The change is positive for Troy Oakley of Pilot Point, Texas, who is renowned for his success in the Western Pleasure pen. He emphasizes that in order to stay current, everyone in the industry needs to keep an open mind and look toward the future. He challenges his peers to realize that today’s modern horse isn’t necessarily the same as horses of the past. “I believe the horses are as well-trained and as well-kept, as far as condition, grooming, and presentation, as I’ve ever seen in my 35 years in the business. LeBron James is a little better athlete than Michael Jordan was, for example, even though Jordan was amazing,” Oakley says, using a sports analogy to make his point about how the athletic ability and talent level of horses has evolved over the years.
However, he stresses that it’s important to remember that not all horses are at the top echelon when it comes to movement. “A good way to think about it is to consider our best soldiers in the US, the Navy Seals. Only four percent of soldiers make it as Navy Seals. We cannot compare the best of the best to the others we have in the barns that don’t have that same natural capability,” Oakley explains. “The other horses are those we have to teach to move to the best of their ability.”
Grandquist agrees wholeheartedly that horses and caretaking have evolved immensely. “I believe that pleasure horses are the best they have ever looked, on a whole. Horse owners and trainers are taking horses’ health and wellness to the next level and ensuring their horses are cared for with the best quality.” Her hope is that the changes to the definition of Western Pleasure will give judges another aspect from which to judge. “Adding forward movement to every class is adding another way our horses can be judged, and it may help a judge pick one great horse over another. Increased forward motion has gained respect and curiosity from spectators in other events because Western Pleasure is no longer based simply on who is the slowest in the pen.”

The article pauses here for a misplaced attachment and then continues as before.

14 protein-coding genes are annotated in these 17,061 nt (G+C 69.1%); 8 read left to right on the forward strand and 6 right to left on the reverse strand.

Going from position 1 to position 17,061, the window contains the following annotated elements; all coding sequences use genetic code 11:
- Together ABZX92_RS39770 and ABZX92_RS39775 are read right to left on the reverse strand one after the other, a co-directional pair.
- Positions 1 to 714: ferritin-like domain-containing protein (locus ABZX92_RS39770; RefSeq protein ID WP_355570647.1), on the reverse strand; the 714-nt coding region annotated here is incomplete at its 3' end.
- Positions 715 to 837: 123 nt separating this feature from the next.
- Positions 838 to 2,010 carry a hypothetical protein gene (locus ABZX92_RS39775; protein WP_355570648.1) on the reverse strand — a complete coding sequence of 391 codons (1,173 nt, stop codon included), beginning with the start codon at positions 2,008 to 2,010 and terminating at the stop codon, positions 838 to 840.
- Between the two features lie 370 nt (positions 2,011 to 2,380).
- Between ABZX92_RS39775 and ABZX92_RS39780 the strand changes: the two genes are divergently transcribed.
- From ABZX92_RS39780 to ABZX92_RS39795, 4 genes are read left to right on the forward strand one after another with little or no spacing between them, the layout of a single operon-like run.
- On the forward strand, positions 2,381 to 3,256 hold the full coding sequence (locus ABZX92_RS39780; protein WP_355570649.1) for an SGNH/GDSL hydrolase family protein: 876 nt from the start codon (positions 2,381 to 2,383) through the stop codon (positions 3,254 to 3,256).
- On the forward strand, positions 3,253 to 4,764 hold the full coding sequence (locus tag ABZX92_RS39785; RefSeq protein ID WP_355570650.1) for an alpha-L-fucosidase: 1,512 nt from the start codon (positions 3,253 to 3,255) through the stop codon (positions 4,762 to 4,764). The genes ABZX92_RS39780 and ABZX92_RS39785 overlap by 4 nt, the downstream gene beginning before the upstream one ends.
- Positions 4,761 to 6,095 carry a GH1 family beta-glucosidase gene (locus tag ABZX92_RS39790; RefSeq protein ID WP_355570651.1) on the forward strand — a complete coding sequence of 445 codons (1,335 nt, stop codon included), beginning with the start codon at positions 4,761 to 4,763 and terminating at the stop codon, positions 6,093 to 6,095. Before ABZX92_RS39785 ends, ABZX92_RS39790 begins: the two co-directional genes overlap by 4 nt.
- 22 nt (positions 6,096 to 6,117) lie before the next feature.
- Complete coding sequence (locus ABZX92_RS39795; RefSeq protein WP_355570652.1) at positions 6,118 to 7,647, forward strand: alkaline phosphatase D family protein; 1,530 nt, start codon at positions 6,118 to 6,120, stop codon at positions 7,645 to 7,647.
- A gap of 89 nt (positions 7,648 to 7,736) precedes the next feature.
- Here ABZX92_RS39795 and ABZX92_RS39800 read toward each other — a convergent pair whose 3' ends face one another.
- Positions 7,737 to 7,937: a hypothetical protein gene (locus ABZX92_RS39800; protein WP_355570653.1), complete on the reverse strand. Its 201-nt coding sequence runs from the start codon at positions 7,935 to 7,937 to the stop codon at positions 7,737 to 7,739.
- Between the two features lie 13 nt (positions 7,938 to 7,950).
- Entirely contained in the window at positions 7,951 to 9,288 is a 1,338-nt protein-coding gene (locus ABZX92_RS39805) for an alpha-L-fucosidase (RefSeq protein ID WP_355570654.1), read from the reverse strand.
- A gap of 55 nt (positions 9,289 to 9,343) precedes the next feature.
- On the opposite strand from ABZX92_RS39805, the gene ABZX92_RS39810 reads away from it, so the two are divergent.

In Regard to Cadence and Correctness
The focus on correctness of western gaits has come to the forefront of this discussion, and the task of trainers is to develop what is being called for in the rulebook: cadence, stride, and correctness. Mark Baus clarifies, “Keeping rhythm, cadence, and stride the same is what we already work on each day at home. Some horses have to be taught, and some just have to be maintained if they’re better movers,” he explains.
Likewise, Grandquist feels her job is to work on those elements, depending on the horse’s individual abilities. “Each horse has things that come very natural and easy for them. We focus on the things they are weak at and work to improve them every day. The horse tells you in its own way how far you can go before it becomes too difficult. Every day, I make sure each horse has a four-beat walk, a two-beat jog, and a three-beat lope. As a horse trainer specializing in this area, we are very lucky to be around great-minded and talented horses. We have to remind ourselves to be level-minded and act as a good teacher in order to create the best results possible,” she says.
Oakley adds that simple forward motion isn’t the ultimate goal in isolation. “We’re looking for a true-gaited, four-beat walk, two-beat jog, and three-beat lope. It’s more about maintaining self-carriage to get those true gaits and teaching the horses that need help performing the gaits. A horse’s spine needs to be straight, but a natural mover will be slightly canted. I put heavy emphasis on the word ‘slightly.’ The left hind will slightly track behind those in the front. However, when you put a horse in that C-shape, the outside foot can clear the ground too high and a rider may get an overly animated gait. If you look up the word canter, it means to maintain a canted position. But, if people over-emphasize that, then the horse will move up and down. It just boils down to education, because we’re really supposed to be doing what Dressage riders do for correct gaits, but on a loose rein,” he says.